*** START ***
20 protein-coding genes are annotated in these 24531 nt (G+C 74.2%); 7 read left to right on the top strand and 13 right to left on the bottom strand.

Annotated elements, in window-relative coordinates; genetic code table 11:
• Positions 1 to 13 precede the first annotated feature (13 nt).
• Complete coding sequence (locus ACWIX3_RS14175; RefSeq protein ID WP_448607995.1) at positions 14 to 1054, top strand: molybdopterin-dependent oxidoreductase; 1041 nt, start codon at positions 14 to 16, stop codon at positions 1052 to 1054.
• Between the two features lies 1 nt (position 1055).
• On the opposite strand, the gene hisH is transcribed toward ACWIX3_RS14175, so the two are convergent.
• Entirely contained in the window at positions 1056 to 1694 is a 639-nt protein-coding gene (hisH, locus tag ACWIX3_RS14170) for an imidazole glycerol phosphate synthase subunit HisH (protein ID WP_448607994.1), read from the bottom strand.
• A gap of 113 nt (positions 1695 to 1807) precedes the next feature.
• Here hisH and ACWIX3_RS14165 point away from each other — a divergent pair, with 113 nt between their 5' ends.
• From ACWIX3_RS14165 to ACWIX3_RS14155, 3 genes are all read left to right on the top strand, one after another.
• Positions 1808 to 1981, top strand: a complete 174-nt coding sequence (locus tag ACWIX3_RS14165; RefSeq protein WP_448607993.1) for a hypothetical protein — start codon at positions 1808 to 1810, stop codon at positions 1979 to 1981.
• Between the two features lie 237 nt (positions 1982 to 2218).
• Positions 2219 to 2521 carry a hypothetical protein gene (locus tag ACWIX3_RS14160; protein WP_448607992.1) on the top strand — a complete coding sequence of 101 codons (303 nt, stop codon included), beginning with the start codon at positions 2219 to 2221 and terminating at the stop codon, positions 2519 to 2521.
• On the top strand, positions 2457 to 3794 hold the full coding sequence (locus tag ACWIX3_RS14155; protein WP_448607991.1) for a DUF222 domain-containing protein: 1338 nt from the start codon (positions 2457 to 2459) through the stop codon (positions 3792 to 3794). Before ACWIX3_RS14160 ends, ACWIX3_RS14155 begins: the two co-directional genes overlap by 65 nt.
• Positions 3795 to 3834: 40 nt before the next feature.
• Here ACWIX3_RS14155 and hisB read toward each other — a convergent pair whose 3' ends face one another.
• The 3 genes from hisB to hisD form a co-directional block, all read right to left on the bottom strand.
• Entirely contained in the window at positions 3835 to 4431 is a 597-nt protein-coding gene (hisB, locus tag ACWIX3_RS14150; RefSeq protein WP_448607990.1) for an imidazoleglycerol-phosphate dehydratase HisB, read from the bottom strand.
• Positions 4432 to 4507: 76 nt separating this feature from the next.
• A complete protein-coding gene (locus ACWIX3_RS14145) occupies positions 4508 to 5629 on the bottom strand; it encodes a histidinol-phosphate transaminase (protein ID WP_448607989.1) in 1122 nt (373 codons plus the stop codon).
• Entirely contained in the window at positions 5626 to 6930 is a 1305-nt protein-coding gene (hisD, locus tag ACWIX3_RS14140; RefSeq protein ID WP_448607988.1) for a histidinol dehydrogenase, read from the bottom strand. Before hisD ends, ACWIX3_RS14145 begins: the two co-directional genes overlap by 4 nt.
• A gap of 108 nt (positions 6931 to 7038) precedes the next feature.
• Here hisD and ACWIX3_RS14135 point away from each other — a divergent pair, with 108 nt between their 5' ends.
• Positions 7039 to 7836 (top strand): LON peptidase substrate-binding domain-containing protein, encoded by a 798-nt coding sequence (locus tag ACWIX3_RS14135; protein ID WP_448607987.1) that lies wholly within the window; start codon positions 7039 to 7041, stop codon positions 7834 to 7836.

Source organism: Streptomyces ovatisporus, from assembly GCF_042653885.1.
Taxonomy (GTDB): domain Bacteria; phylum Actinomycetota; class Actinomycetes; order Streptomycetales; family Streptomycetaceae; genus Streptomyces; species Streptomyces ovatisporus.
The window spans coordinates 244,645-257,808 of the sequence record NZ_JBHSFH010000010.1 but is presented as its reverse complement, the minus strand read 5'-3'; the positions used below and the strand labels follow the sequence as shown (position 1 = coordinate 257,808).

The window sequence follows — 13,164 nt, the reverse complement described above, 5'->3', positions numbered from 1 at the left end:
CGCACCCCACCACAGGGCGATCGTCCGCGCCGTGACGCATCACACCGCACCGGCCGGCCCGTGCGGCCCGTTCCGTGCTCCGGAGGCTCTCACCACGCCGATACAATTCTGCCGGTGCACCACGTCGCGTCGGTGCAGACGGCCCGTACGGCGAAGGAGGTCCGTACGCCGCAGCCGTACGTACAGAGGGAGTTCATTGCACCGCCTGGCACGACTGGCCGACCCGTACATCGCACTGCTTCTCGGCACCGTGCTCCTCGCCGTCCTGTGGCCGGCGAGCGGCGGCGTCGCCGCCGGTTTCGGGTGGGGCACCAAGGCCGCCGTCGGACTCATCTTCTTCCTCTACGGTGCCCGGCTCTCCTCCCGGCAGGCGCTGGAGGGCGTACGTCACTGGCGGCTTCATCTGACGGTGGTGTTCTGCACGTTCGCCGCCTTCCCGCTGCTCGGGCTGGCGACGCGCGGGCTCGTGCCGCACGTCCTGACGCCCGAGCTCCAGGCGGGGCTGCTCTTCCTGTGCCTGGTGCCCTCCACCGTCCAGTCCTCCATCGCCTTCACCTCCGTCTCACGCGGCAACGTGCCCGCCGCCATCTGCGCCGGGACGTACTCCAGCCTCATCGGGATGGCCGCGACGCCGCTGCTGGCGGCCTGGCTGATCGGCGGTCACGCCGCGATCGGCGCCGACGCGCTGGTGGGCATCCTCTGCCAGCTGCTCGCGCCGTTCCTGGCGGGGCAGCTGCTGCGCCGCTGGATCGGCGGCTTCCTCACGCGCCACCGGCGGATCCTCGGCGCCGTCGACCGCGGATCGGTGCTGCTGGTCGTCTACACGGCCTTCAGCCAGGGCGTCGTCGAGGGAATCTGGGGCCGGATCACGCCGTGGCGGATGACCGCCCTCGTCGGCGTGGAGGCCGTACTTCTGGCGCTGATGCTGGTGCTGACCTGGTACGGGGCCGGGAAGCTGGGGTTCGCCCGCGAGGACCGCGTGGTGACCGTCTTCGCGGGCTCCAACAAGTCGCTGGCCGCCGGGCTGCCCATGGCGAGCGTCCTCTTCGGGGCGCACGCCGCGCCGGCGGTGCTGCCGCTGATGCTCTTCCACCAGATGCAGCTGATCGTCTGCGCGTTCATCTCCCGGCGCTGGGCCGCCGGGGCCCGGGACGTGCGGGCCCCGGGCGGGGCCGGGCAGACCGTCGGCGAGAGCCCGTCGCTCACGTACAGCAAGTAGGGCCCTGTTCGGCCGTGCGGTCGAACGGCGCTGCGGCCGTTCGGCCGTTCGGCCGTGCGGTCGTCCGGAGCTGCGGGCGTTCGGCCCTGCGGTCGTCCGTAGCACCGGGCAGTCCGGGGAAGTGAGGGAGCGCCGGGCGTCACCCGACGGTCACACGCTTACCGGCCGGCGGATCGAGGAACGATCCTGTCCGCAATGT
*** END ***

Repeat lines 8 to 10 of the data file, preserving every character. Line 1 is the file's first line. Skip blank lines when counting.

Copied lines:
• A gap of 113 nt (positions 1695 to 1807) precedes the next feature.
• Here hisH and ACWIX3_RS14165 point away from each other — a divergent pair, with 113 nt between their 5' ends.
• From ACWIX3_RS14165 to ACWIX3_RS14155, 3 genes are all read left to right on the top strand, one after another.